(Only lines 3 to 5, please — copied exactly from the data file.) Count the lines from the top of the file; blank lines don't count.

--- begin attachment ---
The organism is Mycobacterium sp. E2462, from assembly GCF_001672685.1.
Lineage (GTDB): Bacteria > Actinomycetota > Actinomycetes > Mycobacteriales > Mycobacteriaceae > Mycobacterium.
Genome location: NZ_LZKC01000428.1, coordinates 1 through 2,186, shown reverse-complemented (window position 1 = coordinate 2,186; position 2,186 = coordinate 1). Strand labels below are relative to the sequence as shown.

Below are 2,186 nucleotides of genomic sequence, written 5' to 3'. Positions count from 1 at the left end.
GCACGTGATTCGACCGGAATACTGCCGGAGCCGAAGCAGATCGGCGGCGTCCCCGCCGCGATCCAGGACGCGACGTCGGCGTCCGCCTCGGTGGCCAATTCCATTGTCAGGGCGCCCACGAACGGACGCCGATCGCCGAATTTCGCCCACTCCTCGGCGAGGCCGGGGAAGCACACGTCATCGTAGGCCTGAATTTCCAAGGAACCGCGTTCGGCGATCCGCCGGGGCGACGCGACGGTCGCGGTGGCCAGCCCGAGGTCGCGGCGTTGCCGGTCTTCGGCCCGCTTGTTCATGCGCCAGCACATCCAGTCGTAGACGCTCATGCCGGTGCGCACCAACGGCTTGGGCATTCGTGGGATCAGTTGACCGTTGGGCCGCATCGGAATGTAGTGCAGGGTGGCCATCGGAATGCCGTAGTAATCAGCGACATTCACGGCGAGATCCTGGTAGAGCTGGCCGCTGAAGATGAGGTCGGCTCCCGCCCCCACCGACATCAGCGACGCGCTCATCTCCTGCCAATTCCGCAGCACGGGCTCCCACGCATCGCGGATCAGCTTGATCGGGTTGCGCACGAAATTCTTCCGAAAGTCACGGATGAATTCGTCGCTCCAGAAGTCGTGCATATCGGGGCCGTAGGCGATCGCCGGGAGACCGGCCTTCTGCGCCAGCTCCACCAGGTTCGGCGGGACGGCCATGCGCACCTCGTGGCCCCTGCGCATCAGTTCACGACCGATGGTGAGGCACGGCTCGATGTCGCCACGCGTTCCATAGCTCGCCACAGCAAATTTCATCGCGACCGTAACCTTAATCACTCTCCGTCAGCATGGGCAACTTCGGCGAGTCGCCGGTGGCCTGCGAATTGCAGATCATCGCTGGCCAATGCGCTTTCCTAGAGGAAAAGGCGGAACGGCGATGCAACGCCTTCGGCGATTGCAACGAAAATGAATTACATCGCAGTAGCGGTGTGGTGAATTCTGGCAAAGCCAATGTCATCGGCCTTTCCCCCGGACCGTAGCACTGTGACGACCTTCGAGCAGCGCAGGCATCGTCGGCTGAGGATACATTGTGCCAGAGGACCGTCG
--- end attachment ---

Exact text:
Genome location: NZ_LZKC01000428.1, coordinates 1 through 2,186, shown reverse-complemented (window position 1 = coordinate 2,186; position 2,186 = coordinate 1). Strand labels below are relative to the sequence as shown.

Below are 2,186 nucleotides of genomic sequence, written 5' to 3'. Positions count from 1 at the left end.
GCACGTGATTCGACCGGAATACTGCCGGAGCCGAAGCAGATCGGCGGCGTCCCCGCCGCGATCCAGGACGCGACGTCGGCGTCCGCCTCGGTGGCCAATTCCATTGTCAGGGCGCCCACGAACGGACGCCGATCGCCGAATTTCGCCCACTCCTCGGCGAGGCCGGGGAAGCACACGTCATCGTAGGCCTGAATTTCCAAGGAACCGCGTTCGGCGATCCGCCGGGGCGACGCGACGGTCGCGGTGGCCAGCCCGAGGTCGCGGCGTTGCCGGTCTTCGGCCCGCTTGTTCATGCGCCAGCACATCCAGTCGTAGACGCTCATGCCGGTGCGCACCAACGGCTTGGGCATTCGTGGGATCAGTTGACCGTTGGGCCGCATCGGAATGTAGTGCAGGGTGGCCATCGGAATGCCGTAGTAATCAGCGACATTCACGGCGAGATCCTGGTAGAGCTGGCCGCTGAAGATGAGGTCGGCTCCCGCCCCCACCGACATCAGCGACGCGCTCATCTCCTGCCAATTCCGCAGCACGGGCTCCCACGCATCGCGGATCAGCTTGATCGGGTTGCGCACGAAATTCTTCCGAAAGTCACGGATGAATTCGTCGCTCCAGAAGTCGTGCATATCGGGGCCGTAGGCGATCGCCGGGAGACCGGCCTTCTGCGCCAGCTCCACCAGGTTCGGCGGGACGGCCATGCGCACCTCGTGGCCCCTGCGCATCAGTTCACGACCGATGGTGAGGCACGGCTCGATGTCGCCACGCGTTCCATAGCTCGCCACAGCAAATTTCATCGCGACCGTAACCTTAATCACTCTCCGTCAGCATGGGCAACTTCGGCGAGTCGCCGGTGGCCTGCGAATTGCAGATCATCGCTGGCCAATGCGCTTTCCTAGAGGAAAAGGCGGAACGGCGATGCAACGCCTTCGGCGATTGCAACGAAAATGAATTACATCGCAGTAGCGGTGTGGTGAATTCTGGCAAAGCCAATGTCATCGGCCTTTCCCCCGGACCGTAGCACTGTGACGACCTTCGAGCAGCGCAGGCATCGTCGGCTGAGGATACATTGTGCCAGAGGACCGTCG